CEO Pay, Performance, and Value Sharing
7 Pages Posted: 3 Mar 2016
Date Written: March 3, 2016
CEO compensation is a highly controversial subject. While most company directors believe that CEO pay is not a problem, the majority of the American public believes that it is. The difficulties that boards face in justifying CEO pay levels in some ways stem from the challenge of quantifying how much value a CEO creates and how much of this value should be shared as compensation. We examine this topic in detail and ask:
• Why are CEO compensation arrangements not explicitly tied to value creation? • How much does a CEO personally contribute to corporate performance? • How is corporate performance best measured: by change in stock price or change in corporate profits? • What portion of shareholder value creation should a CEO receive in pay? • Why don’t companies explicitly calculate and disclose the relation between value creation and pay?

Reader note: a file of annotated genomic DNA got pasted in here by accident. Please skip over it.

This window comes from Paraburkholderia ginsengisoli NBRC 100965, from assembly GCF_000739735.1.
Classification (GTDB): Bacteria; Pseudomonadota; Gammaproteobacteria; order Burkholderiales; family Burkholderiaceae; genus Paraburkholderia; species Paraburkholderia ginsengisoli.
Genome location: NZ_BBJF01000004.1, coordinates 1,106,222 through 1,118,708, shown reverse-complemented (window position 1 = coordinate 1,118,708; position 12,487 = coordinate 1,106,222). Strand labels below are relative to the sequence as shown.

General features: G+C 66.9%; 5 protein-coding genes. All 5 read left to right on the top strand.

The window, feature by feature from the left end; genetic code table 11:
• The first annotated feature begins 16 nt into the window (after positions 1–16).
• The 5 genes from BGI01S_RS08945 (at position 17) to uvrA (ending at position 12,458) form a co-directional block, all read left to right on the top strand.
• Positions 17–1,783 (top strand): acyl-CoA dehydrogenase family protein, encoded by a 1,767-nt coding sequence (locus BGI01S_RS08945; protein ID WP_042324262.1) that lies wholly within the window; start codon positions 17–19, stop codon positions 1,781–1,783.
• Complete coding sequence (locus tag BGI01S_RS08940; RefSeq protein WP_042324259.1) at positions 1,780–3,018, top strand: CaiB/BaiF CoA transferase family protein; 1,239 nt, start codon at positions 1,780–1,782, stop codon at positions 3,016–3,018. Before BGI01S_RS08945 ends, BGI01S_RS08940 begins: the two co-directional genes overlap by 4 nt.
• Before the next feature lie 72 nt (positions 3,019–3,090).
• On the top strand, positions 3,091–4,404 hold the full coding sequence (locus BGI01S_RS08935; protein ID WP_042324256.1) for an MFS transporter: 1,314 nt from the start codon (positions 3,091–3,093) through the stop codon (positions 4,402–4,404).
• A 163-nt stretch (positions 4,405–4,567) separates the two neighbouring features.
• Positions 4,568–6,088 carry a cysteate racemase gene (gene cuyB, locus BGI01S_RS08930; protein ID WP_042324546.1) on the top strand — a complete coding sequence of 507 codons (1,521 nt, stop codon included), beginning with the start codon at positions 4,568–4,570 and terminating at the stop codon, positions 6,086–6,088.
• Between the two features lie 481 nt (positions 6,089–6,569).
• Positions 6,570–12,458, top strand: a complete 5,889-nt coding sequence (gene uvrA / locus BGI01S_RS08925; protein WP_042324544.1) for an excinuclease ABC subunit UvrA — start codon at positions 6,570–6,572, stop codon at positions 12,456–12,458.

The Stanford Closer Look series is a collection of short case studies through which we explore topics, issues, and controversies in corporate governance and executive leadership. In each study, we take a targeted look at a specific issue that is relevant to the current debate on governance and explain why it is so important. Larcker and Tayan are co-authors of the books Corporate Governance Matters and A Real Look at Real World Corporate Governance.
Keywords: CEO compensation, executive pay, pay for performance, correlation of pay to performance metrics, compensation committees, corporate governance research
JEL Classification: G14, G20, G28, G30, K2
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